Hopefully, this page will answer some of the most common questions about pet insurance.
If you can't find what you're looking for here, try our help centre.
Do I need pet insurance? Can’t I just self-insure?
Self-insurance is a method people use instead of taking out a policy with an insurance provider. It involves taking on the risk yourself by regularly setting aside money to cover potential costs. There is information about self-insurance in our article on whether you need pet insurance.
For people who prefer to save, we have created a product that only covers you for legal claims against you or your pet, which typically exceed people’s savings – this is the cheapest insurance we offer.
We also created a policy that pays money back when you don't need to claim.
What's the minimum age my pet has to be for me to get insurance?
Regardless of how young your pet is now, you can get a quote and buy a policy. Bought By Many will simply have to delay the start of your cover slightly, as your pet needs to be at least 4 weeks old when your cover begins.
Other insurers may have other minimum age limits.
Find out more about our pet insurance.
What's the maximum age my pet can be for me to get insurance?
Most of our policies have no upper age limit and will cover older pets of any age.
If you already have a policy, we suggest you carefully check its wording as some insurers do have a maximum age limit and a policy's excess or co-payment can increase when a pet reaches a certain age.
Can I insure more than one pet?
Yes, although not all insurers offer this option. Read our guide to providers that offer multi-pet quotes and discounts.
Our pet insurance offers 15% when you insure more than one pet on the same policy - this is the biggest multi-pet discount on the market.
Is dental cover included in my pet insurance?
Most pet insurance policies won't pay out for dental treatment unless your pet's teeth are damaged in an accident. However, we’ve created a list of policies that include dental cover.
Except for our Liability Only product, all of our own products include dental cover for accidents as standard.
Our Complete policy also covers dental treatment recommended by a vet for up to £15,000 a year as standard. Get a quote.
What is accident-only insurance?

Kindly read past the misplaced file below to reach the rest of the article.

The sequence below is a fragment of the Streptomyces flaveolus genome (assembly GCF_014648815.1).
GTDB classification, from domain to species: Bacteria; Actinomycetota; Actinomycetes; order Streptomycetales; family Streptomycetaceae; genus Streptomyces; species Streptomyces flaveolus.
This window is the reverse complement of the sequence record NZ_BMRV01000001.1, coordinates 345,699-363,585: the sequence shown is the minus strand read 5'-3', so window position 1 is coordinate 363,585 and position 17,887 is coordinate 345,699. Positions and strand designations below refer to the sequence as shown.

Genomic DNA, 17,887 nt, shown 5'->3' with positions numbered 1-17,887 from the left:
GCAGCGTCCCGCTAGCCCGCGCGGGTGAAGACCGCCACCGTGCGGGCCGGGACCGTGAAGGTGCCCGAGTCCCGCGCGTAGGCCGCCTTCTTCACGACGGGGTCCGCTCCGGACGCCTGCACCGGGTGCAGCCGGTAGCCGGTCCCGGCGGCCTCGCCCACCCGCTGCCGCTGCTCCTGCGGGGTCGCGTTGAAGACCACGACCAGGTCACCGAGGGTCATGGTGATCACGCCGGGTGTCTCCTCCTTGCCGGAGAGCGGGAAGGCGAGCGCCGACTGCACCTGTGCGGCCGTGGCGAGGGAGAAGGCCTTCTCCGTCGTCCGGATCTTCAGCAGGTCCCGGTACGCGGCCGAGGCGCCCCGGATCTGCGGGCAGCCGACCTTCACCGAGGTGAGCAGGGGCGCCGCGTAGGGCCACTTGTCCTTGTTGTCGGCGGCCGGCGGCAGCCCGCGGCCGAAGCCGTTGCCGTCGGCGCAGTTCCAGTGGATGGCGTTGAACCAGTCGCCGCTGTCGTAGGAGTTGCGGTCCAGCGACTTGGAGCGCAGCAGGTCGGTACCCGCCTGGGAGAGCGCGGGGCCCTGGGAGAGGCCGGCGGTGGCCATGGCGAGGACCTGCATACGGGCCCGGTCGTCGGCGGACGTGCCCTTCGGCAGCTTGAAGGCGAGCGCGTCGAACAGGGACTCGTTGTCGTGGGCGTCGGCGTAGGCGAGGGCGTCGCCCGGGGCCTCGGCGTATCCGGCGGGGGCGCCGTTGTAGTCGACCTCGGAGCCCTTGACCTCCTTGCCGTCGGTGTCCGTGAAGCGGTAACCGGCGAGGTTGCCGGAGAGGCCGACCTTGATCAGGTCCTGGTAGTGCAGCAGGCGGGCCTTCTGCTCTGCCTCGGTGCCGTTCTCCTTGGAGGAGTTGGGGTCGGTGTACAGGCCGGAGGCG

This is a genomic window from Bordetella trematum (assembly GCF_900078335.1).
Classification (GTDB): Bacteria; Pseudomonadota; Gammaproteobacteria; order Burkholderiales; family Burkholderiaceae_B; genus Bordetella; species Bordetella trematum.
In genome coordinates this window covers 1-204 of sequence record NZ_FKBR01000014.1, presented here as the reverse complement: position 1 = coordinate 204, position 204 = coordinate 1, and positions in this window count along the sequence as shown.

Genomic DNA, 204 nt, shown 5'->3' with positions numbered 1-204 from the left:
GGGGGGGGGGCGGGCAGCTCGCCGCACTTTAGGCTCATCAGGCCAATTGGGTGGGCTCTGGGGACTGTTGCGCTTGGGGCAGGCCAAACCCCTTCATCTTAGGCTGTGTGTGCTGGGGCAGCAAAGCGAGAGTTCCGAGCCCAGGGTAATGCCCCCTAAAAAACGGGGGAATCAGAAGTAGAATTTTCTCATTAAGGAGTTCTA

Insurers will offer different levels of cover but generally accident-only policies provide a fixed amount of money if your pet has an accident but will not pay out for on-going or one-off illnesses.
However, some policies may include an amount towards the cost of emergency treatment of an illness. There is also more information in our guide to dog insurance.
What does lifetime pet insurance mean?
Lifetime (or ‘yearly limit’) insurance covers vet fees up to the stated limit every year. This can be a good option if you worry about your pet developing a long-term or recurring illness. So long as you renew a lifetime policy each year, the level of vet fees will reset to the full stated limits that you started with.
With a lifetime product, it is important to note that your premiums will increase each year at renewal. This is different to a “Per Condition” policy, where a particular condition can become excluded once the condition limit is reached.
Please note that your excess is likely to increase as your pet gets older. With our policies when your pet turns 9, a fixed excess of £99, a year if you claim, plus 20% of each claim will apply.
Lifetime policies can be a good option to explore if you are concerned about your pet developing long-term or recurring illness. All of the insurers on our best pet insurance for dogs and cats lists offer lifetime cover.
Most of our policies are lifetime:
- Complete - the most comprehensive pet insurance on the market, comes with £15,000 of vet fee cover and includes dental as standard;
- Regular comes with £7,000 for vet fees and has the option of zero excess for pets under 9;
- MoneyBack comes with £7,000 of vet fee cover a year and pays 20% of your premium back every year you don't need to claim.
What does time-limited cover mean?
Time-limited policies allow pet owners to claim a set amount for a condition within a set time period, usually 12 months. After that time period or set amount (whichever comes first), no further payments will be made for that condition.
When the policy ends you will be able to renew but the condition you previously claimed for is likely to be excluded. The policy could pay for treatment such as behavioural therapy or physiotherapy after an injury. It is often used by owners with older pets that might be susceptible to illness.
What is per condition cover?
These policies impose a maximum benefit per condition. So as long as you renew the policy there is no limit to the length of time you can continue to claim for a condition but once the maximum benefit amount has been reached, that condition will be excluded.
So, to take the example of an ongoing illness such as diabetes or dermatitis, once that maximum is reached that condition will then be excluded from further claims and you will need to be prepared to fund the ongoing treatment yourself.